The duration of a particular mediation varies. Especially in highly escalated cases, in cases involving great fear and anxiety (e.g. the fear of losing touch with one’s child) and in cases where the parents do not trust each other, several mediation sessions are required.
If the parents live in the same city, between 3 and 8 mediation sessions will be required depending on the problems and issues to be resolved. If the parents live in different cities or countries, or even on different continents, mediation will be concentrated over a few days, e.g. Friday to Sunday. Sometimes it may be continued at a later time.
Mediation is characterized by the following five sequential phases:
- Introducing mediation by making contact, working out the basic rules and the framework of mediation, and the initial agreement
- Naming andagreeing upon topicsand questions that should be addressed in the mediation
- Dealing with conflictsby throwing light on the background and feelings, formulating needs, negotiating along the parties’ interests and by creative thinking
- Developing possible solutions, negotiation and agreement over criteria for decisions
- Concluding mediation by making a (binding) contract and by self-reflective reviewing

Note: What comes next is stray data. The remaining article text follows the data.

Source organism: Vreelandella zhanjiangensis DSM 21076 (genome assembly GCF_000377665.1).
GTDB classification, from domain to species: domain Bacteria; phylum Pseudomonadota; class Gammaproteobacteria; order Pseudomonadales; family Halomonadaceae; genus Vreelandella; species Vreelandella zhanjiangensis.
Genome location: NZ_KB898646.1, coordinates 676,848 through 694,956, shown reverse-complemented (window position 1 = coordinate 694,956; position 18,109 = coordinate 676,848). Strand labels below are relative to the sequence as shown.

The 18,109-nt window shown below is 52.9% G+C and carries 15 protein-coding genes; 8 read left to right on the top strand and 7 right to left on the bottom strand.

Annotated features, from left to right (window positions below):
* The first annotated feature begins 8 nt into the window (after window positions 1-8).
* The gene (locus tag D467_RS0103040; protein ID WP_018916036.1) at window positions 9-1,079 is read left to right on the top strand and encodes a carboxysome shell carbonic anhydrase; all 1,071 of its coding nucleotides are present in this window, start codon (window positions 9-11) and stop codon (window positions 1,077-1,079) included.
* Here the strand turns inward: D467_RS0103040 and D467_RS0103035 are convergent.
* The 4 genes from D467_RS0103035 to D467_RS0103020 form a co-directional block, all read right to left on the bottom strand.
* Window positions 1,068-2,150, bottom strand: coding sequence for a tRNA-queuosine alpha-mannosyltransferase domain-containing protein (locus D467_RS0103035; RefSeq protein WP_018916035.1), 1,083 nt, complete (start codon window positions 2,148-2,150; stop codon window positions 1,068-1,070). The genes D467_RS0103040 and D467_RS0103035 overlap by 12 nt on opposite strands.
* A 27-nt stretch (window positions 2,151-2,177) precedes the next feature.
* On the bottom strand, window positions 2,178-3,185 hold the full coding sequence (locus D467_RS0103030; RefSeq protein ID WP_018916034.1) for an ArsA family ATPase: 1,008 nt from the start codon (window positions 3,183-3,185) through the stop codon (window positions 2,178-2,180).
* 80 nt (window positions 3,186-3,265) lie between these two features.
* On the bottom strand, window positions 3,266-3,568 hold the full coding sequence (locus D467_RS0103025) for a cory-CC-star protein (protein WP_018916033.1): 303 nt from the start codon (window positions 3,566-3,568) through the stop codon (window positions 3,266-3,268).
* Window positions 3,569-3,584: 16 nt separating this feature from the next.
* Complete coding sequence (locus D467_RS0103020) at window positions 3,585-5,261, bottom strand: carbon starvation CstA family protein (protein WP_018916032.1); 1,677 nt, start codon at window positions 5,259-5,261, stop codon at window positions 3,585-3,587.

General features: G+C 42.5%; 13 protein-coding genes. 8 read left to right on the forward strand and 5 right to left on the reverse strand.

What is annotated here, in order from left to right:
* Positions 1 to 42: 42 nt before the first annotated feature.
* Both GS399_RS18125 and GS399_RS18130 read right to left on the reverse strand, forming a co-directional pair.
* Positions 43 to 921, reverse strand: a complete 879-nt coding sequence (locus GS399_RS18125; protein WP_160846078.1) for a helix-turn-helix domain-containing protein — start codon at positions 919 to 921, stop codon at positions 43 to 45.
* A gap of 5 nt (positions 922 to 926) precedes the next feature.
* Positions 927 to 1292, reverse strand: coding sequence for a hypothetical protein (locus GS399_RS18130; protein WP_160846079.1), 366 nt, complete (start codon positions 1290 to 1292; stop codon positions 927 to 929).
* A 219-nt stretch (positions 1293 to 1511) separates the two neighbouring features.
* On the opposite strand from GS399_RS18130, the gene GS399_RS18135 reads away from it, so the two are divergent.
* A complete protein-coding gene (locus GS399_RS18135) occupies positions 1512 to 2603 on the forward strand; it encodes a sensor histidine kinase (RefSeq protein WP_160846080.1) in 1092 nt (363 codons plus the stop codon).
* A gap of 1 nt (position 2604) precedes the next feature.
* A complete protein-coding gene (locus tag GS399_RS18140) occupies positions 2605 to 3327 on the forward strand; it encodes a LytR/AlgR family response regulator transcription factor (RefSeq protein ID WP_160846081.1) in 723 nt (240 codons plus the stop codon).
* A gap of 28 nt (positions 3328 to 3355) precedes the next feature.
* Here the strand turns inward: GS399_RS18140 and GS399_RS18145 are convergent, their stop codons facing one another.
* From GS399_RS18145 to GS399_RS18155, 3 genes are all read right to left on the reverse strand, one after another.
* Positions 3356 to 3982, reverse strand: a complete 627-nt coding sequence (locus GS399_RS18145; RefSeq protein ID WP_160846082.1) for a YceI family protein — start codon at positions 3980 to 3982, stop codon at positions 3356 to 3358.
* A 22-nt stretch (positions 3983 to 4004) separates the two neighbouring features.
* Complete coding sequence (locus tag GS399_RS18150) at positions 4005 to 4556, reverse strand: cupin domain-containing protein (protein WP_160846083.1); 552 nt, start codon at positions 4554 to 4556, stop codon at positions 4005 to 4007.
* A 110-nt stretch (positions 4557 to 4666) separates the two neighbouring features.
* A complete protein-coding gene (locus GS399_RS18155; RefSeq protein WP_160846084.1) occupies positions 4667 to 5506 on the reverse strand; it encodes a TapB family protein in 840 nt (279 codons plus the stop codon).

In international conflicts involving parents and children, mediators work in a team together. Bi-professionalism is an essential feature of the practical work as family mediator. The mediation training is already characterized by the equal participation of mediators coming from legal, psycho-social and educational professions. Mediators from different professions also cooperate in the practical work, particularly with regard to international conflicts involving parents and children. This ensures the adequate consideration of both the psycho-social and the legal elements which are typical of every conflict involving parents and children. Also, a male and a female mediator usually cooperate in order to provide both parents with a counterpart of his/her own sex.
The mediators assist the parties in communicating with each other in a spirit of frankness and mutual respect so that they can independently work out lasting solutions for the future.
A central tool in mediation is a dialogue that opens and encourages discussion. In dealing with the parents, the mediator strives for an attitude of respect, non-bias, interest in and appreciation of each other’s life styles and cultural background. A mediator aims as well for impartiality, and for acceptance and appreciation of different perspectives and interests of the conflicted parties. The mediators do not make decisions about which solutions to accept, instead, they support and trust in the abilities of their clients to develop and implement a solution for themselves.